PostPosted: Sat Sep 29, 2007 3:54 pm 
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Sorry this is a quick post! Heading out in 5 minutes.

Here's a video of only 2 tets strung up. It feels nice to play with. It's got that satisfying click when it folds.

http://www.youtube.com/watch?v=u7WbtB46Zr4

More to come very soon...


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 Post subject:
PostPosted: Sat Sep 29, 2007 7:02 pm 
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Just throwing this out there... Would it be possible to make like an icosa-magic with these?

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 Post subject:
PostPosted: Sun Sep 30, 2007 7:13 pm 
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Thanks Pantazis! The triangles are detailed to match my Maya (I know, I should use something more solids based) model up to about 1/100 of a mm. I tried to use Rubik style sizing for the grooves, tile thickness, and edge lengths of the tiles. I would love to see what you would do with them!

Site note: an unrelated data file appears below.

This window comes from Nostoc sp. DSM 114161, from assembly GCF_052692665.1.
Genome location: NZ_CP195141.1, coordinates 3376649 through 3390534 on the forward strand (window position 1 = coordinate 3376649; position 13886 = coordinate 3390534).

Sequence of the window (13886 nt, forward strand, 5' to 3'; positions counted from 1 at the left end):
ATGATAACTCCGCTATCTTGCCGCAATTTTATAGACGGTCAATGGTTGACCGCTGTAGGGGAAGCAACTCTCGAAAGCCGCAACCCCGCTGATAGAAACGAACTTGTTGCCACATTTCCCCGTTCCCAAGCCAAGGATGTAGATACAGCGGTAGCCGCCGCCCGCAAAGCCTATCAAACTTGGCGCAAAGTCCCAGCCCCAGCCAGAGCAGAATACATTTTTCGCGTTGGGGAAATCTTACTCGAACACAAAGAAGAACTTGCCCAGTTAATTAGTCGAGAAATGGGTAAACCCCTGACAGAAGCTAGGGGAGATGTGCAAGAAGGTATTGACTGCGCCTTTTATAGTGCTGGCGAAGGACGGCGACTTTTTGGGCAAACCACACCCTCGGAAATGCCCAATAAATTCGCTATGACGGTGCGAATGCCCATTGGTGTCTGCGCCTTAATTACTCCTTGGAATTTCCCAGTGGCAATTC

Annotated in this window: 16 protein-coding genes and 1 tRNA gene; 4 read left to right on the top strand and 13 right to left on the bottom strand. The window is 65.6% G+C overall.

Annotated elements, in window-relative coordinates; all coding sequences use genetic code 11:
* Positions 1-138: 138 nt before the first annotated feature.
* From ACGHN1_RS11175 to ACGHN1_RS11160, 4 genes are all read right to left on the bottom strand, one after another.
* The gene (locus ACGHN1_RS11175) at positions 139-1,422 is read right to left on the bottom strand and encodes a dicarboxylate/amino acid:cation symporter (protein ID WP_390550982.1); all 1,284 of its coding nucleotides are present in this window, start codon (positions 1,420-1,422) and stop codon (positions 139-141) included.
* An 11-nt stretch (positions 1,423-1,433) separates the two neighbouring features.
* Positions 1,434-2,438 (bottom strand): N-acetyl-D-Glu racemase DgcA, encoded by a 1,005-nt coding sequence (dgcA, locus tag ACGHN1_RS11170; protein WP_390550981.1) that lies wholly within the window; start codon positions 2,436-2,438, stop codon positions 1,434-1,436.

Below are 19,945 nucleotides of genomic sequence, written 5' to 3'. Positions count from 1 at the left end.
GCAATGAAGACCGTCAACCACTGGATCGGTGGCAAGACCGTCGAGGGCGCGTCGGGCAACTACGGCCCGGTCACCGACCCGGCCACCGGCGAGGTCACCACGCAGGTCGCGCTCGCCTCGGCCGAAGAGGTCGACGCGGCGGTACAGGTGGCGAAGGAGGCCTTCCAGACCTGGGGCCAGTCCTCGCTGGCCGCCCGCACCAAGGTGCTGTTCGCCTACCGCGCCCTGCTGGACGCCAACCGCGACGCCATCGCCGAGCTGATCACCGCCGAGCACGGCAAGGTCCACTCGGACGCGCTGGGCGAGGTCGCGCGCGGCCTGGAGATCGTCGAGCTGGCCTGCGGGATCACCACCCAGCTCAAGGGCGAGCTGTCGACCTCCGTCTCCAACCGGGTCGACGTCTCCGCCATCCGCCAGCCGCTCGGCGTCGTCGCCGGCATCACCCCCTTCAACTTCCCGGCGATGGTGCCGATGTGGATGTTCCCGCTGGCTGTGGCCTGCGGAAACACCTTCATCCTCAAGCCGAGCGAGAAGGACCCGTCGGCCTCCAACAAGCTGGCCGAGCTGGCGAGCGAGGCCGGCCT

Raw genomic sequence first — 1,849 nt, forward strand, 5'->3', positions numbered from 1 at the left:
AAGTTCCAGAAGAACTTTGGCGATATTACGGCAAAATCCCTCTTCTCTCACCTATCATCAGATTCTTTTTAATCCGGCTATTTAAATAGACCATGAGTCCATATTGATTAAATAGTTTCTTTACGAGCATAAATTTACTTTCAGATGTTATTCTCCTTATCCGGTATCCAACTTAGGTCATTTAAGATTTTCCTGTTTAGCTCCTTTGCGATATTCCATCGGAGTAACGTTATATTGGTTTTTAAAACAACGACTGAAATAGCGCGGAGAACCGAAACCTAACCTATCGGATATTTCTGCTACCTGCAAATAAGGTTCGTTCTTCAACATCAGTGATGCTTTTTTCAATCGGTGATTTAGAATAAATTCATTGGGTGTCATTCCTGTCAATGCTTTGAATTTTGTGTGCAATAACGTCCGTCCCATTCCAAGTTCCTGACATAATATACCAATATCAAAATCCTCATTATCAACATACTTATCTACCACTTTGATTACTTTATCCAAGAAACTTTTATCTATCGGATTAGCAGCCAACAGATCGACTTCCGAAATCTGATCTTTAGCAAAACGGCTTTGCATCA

the.drizzle- I've been looking for someone to give me some machining tips. The problem is the small grooves dictate a small tool, and the fact that I'm milling scan-line. I'll PM you so you can help me out! :D

Here's a final You Tube video of the finished prototype in action:

http://www.youtube.com/watch?v=NCQ_jgC7cY8

And here are a few shapes I made while trying to get familiar with the puzzle:

Image
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EDIT - Updated Photo Links


Last edited by JasonSmith on Sun Nov 02, 2008 4:01 pm, edited 2 times in total.

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 Post subject:
PostPosted: Sun Sep 30, 2007 7:19 pm 
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I WANT IT! GIVE IT TO ME NoW!!!

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 Post subject:
PostPosted: Sun Sep 30, 2007 7:21 pm 
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He posted the wrong link.